Analogical effects in reading Dutch verb forms

Ernestus, M., & Mak, W. M. (2005). Analogical effects in reading Dutch verb forms. Memory & Cognition, 33(7), 1160-1173.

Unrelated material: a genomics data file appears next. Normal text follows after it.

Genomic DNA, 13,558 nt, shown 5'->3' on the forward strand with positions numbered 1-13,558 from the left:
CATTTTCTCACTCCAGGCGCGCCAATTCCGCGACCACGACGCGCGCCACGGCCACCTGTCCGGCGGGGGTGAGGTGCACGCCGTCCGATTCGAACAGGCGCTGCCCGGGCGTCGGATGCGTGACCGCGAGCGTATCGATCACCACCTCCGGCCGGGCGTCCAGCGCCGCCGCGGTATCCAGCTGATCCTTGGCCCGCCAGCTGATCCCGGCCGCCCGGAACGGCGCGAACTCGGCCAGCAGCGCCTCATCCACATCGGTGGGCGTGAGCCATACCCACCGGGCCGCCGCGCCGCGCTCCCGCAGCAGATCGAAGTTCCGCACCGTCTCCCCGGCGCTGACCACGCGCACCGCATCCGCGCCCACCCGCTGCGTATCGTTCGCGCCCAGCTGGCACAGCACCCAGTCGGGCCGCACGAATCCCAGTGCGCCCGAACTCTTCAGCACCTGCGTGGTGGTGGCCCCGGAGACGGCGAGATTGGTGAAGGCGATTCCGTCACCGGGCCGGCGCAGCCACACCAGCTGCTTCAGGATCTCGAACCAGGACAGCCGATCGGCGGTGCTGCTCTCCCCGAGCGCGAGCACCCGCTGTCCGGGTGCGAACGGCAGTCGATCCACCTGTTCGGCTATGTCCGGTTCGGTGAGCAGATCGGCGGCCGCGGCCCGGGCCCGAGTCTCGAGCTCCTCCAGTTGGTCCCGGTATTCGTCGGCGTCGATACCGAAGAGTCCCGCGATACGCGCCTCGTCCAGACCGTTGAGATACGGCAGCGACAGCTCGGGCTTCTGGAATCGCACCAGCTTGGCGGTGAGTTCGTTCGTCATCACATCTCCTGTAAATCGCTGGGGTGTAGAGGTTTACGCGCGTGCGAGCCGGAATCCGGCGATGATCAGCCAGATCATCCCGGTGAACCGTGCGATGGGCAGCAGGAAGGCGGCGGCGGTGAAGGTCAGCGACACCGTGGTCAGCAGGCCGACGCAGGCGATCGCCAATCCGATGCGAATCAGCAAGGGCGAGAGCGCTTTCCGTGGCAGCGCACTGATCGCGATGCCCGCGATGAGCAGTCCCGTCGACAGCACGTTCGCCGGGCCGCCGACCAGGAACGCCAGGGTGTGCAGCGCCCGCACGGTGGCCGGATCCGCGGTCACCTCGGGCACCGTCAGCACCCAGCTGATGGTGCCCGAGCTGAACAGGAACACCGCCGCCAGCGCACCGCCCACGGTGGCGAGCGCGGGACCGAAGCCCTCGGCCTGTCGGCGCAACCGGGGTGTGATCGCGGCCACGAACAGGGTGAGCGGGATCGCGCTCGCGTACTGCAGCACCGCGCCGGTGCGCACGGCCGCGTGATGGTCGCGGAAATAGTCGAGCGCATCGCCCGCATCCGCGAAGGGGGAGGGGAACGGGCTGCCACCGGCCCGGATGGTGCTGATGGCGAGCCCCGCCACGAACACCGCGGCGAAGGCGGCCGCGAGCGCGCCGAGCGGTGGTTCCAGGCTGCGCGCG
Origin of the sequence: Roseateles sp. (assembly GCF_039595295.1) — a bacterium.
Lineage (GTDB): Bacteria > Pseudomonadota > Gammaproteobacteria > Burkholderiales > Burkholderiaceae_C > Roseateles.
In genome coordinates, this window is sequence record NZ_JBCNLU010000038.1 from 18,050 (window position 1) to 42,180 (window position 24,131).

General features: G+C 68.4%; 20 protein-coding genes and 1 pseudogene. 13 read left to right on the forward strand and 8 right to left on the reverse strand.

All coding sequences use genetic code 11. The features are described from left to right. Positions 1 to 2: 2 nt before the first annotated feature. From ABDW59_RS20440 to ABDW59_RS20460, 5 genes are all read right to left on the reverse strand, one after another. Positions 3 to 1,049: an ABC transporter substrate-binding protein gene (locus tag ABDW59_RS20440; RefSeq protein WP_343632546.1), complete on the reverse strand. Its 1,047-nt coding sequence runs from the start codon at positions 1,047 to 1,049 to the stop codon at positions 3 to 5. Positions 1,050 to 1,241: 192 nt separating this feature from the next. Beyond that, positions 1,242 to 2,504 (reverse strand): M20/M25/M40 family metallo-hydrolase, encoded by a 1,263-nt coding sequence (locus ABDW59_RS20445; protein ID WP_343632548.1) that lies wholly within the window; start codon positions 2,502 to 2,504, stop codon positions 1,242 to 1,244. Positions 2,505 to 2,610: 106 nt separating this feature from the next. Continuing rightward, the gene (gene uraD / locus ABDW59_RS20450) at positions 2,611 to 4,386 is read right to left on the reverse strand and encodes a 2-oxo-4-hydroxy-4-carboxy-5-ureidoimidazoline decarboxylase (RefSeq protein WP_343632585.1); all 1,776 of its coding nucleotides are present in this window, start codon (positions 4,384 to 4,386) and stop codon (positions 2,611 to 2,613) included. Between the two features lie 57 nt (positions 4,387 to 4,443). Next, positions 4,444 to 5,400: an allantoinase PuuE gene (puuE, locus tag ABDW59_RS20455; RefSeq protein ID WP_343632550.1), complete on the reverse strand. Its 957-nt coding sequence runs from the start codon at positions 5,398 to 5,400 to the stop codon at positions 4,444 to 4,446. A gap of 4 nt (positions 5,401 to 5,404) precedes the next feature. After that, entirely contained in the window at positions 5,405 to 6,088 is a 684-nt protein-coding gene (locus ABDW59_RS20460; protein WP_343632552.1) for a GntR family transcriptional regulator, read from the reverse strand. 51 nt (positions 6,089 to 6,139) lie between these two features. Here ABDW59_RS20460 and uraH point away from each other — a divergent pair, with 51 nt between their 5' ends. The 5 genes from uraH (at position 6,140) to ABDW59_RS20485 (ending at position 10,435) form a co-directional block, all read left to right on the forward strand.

Previous research has shown that the production of morphologically complex words in isolation is affected by the properties of morphologically, phonologically, or semantically similar words stored in the mental lexicon. We report five experiments with Dutch speakers that show that reading an inflectional word form in its linguistic context is also affected by analogical sets of formally similar words. Using the self-paced reading technique, we show in Experiments 1-3 that an incorrectly spelled suffix delays readers less if the incorrect spelling is in line with the spelling of verbal suffixes in other inflectional forms of the same verb. In Experiments 4 and 5, our use of the self-paced reading technique shows that formally similar words with different stems affect the reading of incorrect suffixal allomorphs on a given stem. These intra- and interparadigmatic effects in reading may be due to online processes or to the storage of incorrect forms resulting from analogical effects in production.
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